If you're having sleep difficulties, consider exercise for a better night rest


By AGENCY
  • Living
  • Tuesday, 16 Apr 2024

Research found that people who were persistently active were 42% less likely than others to have difficulty falling asleep. — 123rf

WE'RE not all equal when it comes to insomnia. However, there are a few healthy lifestyle habits that can help minimise the risk of sleep difficulties. One of these is exercise, according to a study published in the journal BMJ Open.

The findings of this study are the result of 10 years' work by an international research team. The researchers assessed the frequency, duration and intensity of weekly physical activity in 4,339 middle-aged adults from nine European countries. They also took into account their insomnia symptoms, the duration of their nighttime sleep and their level of daytime sleepiness.

For the purposes of this study, participants who reported doing exercise sessions of at least one hour, at least twice a week, were considered to be physically active. It emerged that Norwegians tended to be the most active, unlike Spaniards and Estonians, who did very little exercise per week.

Overall, 37% of the volunteers remained persistently inactive throughout the study, and a quarter were persistently physically active. Others saw their sporting activity evolve over the 10 years, doing more or less exercise than at the start of the experiment. It turns out that participants who were persistently active tended to be men, younger, non-smokers and in employment.

After taking into account factors that could increase the risk of insomnia (smoking, age, BMI, etc), the researchers deduced that people who were persistently active were 42% less likely than others to have difficulty falling asleep. They were also less likely to suffer from insomnia symptoms.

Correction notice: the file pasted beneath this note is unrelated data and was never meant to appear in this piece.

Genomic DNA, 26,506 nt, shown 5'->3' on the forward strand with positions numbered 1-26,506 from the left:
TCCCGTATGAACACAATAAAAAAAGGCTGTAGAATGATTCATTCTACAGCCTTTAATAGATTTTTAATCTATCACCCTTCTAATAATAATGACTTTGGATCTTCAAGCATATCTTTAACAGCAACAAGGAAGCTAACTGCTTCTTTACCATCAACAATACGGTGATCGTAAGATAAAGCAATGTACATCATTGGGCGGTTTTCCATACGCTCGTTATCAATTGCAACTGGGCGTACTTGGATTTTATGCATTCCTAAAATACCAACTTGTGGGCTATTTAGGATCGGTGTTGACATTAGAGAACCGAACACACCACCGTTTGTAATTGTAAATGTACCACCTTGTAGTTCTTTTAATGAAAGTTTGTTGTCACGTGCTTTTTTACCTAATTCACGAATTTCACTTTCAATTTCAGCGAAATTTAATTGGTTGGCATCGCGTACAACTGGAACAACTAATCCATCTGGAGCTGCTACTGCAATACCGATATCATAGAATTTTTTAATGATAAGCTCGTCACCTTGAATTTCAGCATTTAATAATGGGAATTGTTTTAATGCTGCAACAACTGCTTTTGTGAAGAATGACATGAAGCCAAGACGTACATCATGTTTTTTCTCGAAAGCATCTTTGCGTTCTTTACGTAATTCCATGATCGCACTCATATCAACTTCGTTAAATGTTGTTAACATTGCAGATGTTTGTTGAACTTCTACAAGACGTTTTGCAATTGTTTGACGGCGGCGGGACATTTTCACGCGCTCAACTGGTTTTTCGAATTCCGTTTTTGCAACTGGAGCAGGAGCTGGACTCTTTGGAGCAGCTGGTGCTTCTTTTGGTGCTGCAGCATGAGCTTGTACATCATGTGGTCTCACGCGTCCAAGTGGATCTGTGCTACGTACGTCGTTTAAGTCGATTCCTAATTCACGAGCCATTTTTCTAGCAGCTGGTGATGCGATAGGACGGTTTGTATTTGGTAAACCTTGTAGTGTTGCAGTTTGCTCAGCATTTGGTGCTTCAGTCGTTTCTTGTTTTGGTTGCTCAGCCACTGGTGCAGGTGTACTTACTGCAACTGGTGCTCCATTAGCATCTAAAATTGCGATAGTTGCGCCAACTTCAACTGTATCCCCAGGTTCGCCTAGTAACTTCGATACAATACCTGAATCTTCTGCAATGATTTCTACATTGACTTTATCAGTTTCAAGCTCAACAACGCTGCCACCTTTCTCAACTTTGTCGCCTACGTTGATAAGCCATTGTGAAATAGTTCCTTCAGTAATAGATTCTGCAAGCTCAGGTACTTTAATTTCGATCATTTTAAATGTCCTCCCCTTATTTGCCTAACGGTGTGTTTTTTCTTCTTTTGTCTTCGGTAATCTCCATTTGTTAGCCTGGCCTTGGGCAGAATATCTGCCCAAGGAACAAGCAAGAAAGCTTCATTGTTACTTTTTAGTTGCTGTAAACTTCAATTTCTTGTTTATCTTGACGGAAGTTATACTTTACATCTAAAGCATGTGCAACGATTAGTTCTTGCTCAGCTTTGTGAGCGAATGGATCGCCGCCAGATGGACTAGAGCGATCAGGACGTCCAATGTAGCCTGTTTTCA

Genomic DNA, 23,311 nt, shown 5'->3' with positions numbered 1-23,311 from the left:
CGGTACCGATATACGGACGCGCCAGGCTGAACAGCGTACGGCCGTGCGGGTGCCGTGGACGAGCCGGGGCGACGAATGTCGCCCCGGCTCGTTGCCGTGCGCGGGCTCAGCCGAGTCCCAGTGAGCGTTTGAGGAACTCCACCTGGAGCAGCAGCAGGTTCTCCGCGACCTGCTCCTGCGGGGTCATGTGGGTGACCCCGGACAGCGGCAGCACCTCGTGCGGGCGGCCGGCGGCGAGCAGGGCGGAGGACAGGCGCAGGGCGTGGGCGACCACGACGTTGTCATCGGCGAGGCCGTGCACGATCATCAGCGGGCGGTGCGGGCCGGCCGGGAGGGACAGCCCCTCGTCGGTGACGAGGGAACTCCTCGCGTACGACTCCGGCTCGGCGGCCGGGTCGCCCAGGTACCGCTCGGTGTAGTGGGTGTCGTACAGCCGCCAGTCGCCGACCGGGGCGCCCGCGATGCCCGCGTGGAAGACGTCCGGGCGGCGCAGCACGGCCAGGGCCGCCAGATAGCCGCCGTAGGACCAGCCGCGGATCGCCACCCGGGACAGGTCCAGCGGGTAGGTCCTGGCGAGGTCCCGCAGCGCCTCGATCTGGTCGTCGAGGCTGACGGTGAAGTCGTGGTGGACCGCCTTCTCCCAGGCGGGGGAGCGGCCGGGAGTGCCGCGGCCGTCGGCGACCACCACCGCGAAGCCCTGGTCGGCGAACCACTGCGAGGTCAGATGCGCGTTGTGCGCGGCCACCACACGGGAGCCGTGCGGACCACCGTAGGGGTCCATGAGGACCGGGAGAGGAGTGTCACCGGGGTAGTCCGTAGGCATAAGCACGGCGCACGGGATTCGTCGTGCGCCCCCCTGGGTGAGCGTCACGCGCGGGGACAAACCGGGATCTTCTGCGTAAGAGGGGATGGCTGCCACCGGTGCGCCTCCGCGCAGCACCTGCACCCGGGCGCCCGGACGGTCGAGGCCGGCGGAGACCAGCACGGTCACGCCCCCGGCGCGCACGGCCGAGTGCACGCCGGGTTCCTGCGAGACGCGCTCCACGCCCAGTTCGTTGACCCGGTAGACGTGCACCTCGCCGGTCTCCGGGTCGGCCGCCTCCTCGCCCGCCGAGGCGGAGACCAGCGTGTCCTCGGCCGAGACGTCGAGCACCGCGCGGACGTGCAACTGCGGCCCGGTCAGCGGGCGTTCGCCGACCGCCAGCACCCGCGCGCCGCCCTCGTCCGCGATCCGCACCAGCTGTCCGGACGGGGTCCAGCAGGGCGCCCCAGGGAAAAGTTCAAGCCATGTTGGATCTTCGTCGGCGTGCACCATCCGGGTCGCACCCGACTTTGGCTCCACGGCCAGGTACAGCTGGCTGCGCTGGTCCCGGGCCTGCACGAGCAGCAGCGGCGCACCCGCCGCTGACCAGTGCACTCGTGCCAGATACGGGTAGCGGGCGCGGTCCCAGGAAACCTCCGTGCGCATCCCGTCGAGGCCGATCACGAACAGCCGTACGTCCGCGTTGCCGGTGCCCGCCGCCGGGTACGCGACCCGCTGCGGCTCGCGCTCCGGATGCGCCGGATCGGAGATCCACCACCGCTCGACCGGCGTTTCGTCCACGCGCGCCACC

Normal sleepers

As far as sleep is concerned, people who exercised regularly tended to be "normal" sleepers. Normal sleep duration is estimated at seven to 8.5 hours per night, although this varies greatly from one individual to another. Indeed, short sleepers need only four to 6.5 of sleep per night, compared with nine hours or more for long sleepers. Interestingly, only 29% of study participants who were persistently active were short sleepers.

The researchers conclude that regular physical activity appears to reduce the risk of insomnia. "Our results are in line with previous studies that have shown the beneficial effect of PA on symptoms of insomnia, but the current study additionally shows the importance of consistency in exercising over time, because the association was lost for initially active subjects who became inactive," the study authors write.

Although this research has certain methodological limitations, it demonstrates the importance of regular exercise, whether it's swimming, running or dancing, for example. The important thing is to get moving to reduce the harmful effects of a sedentary lifestyle. – dpa

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